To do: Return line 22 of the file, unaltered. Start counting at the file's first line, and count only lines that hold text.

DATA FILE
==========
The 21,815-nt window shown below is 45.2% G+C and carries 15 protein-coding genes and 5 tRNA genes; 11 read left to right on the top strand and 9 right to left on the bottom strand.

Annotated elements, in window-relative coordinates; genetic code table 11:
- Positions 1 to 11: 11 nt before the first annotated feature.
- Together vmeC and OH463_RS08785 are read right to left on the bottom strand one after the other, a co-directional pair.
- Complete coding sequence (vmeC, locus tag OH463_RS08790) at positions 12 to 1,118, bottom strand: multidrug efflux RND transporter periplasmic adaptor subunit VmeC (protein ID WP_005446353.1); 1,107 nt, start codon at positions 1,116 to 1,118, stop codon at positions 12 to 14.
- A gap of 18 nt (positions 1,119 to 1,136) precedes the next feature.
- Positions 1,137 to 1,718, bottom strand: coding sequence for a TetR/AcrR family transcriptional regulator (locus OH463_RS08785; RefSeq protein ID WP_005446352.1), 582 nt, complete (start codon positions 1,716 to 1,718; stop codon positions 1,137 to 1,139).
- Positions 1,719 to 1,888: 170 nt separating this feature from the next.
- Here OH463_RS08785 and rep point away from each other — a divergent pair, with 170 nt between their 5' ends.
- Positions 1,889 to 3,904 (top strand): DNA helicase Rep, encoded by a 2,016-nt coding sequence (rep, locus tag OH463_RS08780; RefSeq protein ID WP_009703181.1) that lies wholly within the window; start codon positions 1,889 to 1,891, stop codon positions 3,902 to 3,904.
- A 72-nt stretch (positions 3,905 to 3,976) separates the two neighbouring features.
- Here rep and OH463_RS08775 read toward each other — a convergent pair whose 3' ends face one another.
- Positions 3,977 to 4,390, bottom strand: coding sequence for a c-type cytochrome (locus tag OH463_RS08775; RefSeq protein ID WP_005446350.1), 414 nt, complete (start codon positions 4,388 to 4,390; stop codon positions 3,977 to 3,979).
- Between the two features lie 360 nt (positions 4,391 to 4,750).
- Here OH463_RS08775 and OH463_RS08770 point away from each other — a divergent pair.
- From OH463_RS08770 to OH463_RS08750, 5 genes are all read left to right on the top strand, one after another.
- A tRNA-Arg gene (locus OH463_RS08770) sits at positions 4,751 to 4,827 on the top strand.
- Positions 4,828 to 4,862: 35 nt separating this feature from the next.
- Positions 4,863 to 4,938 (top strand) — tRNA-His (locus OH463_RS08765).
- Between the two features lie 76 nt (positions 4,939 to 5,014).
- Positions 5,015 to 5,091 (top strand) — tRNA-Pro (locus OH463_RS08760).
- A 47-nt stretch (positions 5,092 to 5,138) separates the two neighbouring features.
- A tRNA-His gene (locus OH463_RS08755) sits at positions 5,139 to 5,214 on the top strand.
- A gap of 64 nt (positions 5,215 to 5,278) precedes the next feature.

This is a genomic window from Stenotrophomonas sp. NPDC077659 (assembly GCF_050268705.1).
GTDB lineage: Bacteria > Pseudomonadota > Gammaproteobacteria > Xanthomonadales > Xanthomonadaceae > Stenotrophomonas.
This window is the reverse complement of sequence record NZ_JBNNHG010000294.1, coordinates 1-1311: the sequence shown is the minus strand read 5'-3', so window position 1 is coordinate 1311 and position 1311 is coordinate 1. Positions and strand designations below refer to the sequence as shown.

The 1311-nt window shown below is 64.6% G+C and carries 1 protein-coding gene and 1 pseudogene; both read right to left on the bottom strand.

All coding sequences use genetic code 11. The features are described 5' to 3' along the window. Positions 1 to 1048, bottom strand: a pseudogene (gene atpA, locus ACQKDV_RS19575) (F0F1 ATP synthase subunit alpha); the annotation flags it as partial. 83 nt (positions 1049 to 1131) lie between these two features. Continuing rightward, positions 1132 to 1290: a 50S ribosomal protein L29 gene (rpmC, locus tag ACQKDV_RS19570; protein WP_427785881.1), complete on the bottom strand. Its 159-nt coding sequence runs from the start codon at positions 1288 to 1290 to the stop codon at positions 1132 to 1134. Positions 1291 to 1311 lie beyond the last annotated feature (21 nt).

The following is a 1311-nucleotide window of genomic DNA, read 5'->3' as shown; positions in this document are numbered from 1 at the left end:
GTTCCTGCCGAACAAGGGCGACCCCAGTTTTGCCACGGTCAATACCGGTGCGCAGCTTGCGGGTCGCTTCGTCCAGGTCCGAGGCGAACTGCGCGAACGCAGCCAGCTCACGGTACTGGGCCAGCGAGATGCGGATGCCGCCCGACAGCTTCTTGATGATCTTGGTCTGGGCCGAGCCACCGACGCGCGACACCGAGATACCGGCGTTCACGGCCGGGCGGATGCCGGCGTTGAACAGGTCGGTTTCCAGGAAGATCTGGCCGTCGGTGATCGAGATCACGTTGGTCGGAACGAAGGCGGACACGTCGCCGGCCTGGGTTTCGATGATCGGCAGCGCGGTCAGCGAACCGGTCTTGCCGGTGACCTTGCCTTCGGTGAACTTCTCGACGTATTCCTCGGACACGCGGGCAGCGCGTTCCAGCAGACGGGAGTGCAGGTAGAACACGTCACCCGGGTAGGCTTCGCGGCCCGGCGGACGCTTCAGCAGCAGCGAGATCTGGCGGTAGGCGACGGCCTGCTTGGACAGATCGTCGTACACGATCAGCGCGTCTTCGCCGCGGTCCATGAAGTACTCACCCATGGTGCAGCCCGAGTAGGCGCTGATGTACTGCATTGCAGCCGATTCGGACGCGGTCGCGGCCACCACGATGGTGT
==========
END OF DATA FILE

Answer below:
- A 47-nt stretch (positions 5,092 to 5,138) separates the two neighbouring features.